Don’t be afraid to try different things to see what gets you the best response and most importantly, find ways to stay active and be “out there.” Sitting in front of your computer all day emailing resumes is certainly a valiant effort, but it doesn’t do anything for your self-esteem and it certainly doesn’t get you in front of the movers and shakers that can help you turn things around.

Maybe you take a lesser position to break into (or get back into) your chosen industry, or maybe you just need to revamp your resume and highlight different skills or experience. Try joining a professional organization to help you broaden your contact base or get involved in your community by chairing a committee and showing off your leadership skills.

The point is, get busy and be seen. The more you do — the more you reach — the more opportunities you'll have to choose from.

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KathC

I would like to add one, and that would be to ask to do an unpaid internship with a business or industry you are interested in getting into. My daughter was considering career choices and having a hard time making a decision, so she called businesses in 2 fields she wanted to get into, explained her situation and asked if they would take her on as an unpaid intern and they both said yes. She was able to get experience for her resume, insight into what each job really entailed and was able to make her decision about which career to pursue. She also made a list of other possible jobs in each industry that she could use her degree for, and seeing exactly how much flexibility she had helped a lot.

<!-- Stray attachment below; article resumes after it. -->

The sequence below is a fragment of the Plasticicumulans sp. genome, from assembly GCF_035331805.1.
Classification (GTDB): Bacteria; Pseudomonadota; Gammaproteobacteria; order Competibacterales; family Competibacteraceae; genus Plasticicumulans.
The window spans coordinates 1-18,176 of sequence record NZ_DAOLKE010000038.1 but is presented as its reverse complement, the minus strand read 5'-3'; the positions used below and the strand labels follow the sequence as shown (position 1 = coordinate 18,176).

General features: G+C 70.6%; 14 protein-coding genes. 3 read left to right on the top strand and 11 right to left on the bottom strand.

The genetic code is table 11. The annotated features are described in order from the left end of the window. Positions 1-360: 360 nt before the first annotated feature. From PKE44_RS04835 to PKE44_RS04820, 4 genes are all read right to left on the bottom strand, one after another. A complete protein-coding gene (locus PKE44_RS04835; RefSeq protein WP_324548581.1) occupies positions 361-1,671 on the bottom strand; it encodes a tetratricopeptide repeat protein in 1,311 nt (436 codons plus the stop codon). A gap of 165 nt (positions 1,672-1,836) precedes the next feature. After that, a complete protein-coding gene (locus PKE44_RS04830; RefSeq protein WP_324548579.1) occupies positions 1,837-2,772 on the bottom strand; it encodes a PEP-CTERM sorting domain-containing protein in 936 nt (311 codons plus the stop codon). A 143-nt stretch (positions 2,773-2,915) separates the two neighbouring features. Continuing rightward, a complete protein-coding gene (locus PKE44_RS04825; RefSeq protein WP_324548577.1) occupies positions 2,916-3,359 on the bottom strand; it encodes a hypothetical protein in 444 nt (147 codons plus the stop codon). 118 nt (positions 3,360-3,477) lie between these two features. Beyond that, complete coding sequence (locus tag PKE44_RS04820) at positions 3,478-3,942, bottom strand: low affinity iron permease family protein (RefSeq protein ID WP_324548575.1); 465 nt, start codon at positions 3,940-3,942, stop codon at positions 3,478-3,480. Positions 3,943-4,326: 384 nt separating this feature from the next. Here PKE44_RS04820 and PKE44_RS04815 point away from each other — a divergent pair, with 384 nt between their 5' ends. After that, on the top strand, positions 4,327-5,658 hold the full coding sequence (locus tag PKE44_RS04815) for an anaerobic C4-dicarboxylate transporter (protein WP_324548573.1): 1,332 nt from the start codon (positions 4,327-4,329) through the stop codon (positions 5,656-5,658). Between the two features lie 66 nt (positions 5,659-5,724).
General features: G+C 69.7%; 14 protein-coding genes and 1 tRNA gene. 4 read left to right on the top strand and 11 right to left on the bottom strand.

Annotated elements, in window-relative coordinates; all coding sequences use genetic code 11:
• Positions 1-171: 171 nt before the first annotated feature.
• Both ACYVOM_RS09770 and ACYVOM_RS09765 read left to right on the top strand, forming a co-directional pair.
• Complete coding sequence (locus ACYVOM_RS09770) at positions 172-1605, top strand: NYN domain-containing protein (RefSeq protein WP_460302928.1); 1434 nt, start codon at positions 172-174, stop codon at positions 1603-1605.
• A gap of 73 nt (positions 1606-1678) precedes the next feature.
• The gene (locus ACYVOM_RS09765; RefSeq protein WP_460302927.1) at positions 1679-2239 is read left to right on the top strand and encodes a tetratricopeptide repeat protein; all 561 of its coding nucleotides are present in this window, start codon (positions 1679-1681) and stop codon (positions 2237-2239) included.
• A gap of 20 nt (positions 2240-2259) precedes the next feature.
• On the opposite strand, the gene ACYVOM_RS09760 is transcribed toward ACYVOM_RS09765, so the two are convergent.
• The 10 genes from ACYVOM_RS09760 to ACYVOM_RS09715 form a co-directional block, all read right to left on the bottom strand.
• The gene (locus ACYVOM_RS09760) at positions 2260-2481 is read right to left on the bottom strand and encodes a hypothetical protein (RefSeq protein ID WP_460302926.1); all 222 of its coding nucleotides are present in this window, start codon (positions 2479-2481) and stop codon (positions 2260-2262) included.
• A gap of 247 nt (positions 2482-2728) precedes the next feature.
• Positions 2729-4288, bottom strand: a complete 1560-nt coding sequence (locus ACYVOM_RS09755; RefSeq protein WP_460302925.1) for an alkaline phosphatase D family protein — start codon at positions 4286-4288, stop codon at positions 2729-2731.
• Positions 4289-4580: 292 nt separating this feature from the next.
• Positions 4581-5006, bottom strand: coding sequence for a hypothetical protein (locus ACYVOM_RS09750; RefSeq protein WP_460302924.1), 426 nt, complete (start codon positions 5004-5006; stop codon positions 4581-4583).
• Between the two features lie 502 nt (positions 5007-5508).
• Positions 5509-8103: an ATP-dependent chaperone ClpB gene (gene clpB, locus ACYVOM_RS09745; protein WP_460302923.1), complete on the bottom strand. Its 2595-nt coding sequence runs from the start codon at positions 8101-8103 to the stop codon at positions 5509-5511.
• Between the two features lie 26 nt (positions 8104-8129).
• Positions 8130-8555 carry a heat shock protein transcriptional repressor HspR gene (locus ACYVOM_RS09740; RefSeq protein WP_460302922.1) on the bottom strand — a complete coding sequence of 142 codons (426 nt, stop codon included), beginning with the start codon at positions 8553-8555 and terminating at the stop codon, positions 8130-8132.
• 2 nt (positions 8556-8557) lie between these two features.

Guest's picture

These are all good ideas, and so is the one left in the comment below. Any way to continue using any sort of skills whether they be pertaining to your work, or simply working in a team, as a leader, sharpening writing and speaking skills, are all better than doing nothing. Having working experience in any area during unemployment (even if it means not getting paid for your work) is a way to not fall out of the groove.